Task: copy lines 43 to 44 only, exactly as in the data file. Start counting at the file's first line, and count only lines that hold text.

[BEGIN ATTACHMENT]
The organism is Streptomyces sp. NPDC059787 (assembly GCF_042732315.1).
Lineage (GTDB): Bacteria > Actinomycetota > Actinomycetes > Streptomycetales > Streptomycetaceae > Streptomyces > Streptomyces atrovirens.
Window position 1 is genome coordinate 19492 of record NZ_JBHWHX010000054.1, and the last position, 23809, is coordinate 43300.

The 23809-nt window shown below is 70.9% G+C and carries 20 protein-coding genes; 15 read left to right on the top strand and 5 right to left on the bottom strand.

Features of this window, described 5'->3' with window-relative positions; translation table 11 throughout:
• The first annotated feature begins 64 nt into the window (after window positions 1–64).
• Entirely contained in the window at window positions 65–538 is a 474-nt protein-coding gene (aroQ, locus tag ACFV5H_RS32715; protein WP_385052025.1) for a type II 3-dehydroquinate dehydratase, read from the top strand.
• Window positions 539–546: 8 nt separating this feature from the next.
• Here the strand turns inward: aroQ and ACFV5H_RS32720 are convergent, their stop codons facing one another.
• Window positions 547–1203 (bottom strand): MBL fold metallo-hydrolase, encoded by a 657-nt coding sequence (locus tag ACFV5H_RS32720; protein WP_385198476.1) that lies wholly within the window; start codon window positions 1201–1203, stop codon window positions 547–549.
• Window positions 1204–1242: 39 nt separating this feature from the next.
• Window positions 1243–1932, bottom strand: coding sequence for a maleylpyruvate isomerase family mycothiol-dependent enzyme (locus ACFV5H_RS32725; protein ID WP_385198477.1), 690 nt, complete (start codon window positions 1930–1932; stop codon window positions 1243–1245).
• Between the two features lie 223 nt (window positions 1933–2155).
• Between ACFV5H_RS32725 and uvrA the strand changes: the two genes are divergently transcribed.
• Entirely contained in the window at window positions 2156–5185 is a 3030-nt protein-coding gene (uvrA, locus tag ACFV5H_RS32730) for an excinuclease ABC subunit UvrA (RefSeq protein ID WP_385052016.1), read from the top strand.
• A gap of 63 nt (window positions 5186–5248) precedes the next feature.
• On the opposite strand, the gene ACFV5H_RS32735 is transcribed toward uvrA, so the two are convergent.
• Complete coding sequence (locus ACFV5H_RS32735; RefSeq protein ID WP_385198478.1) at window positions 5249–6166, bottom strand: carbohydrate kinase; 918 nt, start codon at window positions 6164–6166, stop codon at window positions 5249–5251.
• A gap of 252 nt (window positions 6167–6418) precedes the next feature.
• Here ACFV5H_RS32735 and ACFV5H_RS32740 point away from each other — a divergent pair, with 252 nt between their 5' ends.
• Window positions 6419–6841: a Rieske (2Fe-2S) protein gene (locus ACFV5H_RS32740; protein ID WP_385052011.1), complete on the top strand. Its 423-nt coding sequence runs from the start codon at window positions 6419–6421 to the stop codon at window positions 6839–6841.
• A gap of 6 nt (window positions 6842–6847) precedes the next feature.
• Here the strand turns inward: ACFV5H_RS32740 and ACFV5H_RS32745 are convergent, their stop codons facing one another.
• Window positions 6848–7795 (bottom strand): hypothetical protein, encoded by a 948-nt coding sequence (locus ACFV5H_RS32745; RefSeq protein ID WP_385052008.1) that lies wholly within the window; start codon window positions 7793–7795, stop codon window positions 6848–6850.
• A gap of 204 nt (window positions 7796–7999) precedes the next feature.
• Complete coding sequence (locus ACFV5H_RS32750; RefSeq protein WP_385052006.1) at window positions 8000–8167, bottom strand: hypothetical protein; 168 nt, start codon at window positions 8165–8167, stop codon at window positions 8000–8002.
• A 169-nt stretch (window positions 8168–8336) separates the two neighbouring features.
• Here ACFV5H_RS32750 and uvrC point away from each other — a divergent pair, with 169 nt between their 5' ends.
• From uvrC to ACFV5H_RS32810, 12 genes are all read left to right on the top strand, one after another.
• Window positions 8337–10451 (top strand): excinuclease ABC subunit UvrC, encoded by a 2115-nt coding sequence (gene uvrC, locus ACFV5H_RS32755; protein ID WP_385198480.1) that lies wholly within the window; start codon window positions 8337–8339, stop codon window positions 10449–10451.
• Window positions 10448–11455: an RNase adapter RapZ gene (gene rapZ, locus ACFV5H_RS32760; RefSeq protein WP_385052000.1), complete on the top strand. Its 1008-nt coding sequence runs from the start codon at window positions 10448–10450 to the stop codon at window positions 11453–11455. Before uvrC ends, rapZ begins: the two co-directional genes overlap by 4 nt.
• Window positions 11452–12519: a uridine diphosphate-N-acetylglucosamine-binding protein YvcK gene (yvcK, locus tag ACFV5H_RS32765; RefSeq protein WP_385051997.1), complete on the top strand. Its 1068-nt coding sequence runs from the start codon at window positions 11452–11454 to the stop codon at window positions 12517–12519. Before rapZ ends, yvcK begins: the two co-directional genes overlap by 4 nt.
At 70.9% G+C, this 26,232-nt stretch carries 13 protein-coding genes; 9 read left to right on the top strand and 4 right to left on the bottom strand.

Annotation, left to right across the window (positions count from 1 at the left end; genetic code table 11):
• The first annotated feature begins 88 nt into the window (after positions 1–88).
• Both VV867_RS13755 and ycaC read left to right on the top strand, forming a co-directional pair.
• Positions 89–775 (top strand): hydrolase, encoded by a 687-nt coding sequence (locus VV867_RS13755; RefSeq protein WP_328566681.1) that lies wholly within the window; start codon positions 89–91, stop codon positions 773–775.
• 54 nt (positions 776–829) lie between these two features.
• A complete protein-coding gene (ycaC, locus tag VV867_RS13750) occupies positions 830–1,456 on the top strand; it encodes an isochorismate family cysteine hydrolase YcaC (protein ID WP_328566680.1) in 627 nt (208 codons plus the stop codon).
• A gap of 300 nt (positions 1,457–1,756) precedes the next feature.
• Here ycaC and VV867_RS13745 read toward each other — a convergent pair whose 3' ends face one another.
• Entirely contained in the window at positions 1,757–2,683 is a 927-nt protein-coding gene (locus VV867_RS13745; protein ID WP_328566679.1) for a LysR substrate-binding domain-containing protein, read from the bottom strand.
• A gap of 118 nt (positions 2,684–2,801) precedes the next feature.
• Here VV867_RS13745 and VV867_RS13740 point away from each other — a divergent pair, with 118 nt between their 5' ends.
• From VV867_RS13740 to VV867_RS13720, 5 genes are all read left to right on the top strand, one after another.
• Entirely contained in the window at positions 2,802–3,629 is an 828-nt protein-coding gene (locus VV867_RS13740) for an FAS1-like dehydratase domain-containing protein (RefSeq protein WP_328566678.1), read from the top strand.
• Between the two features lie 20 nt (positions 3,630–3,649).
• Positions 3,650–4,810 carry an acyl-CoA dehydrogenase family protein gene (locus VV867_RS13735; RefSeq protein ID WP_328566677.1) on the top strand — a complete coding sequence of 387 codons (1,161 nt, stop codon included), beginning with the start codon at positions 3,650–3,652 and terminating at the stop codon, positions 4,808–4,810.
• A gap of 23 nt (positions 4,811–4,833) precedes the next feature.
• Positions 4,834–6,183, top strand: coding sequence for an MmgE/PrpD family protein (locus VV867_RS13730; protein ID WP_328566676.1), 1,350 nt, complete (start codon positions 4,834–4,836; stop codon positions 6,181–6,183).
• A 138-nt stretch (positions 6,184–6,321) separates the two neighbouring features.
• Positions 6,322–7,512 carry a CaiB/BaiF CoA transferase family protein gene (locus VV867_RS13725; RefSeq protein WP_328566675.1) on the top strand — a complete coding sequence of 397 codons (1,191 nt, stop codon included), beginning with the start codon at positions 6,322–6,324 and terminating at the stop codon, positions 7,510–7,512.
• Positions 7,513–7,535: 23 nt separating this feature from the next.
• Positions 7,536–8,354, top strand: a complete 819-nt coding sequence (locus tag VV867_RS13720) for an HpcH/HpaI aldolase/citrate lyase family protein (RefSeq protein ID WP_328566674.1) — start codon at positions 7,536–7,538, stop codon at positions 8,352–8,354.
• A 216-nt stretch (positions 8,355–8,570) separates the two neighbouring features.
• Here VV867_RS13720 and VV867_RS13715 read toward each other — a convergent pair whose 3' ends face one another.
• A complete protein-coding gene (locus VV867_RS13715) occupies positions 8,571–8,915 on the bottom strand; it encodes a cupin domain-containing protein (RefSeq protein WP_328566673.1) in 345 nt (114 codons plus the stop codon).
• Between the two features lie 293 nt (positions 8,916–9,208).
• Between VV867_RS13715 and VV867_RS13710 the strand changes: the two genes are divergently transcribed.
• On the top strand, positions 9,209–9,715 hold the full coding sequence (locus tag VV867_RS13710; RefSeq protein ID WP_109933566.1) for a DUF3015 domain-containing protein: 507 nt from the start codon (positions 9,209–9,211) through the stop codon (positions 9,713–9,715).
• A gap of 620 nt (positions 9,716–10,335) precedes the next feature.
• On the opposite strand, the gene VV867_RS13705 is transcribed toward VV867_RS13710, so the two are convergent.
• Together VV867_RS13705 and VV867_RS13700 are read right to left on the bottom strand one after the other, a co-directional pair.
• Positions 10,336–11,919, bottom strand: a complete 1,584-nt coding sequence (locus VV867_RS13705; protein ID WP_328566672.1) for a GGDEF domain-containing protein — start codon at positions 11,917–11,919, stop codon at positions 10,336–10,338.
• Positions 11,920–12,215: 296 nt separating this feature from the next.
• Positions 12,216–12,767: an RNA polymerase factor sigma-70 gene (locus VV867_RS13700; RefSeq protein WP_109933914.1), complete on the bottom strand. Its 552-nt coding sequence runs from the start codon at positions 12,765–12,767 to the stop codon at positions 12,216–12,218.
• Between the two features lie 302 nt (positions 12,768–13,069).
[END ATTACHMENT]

• A gap of 118 nt (positions 2,684–2,801) precedes the next feature.
• Here VV867_RS13745 and VV867_RS13740 point away from each other — a divergent pair, with 118 nt between their 5' ends.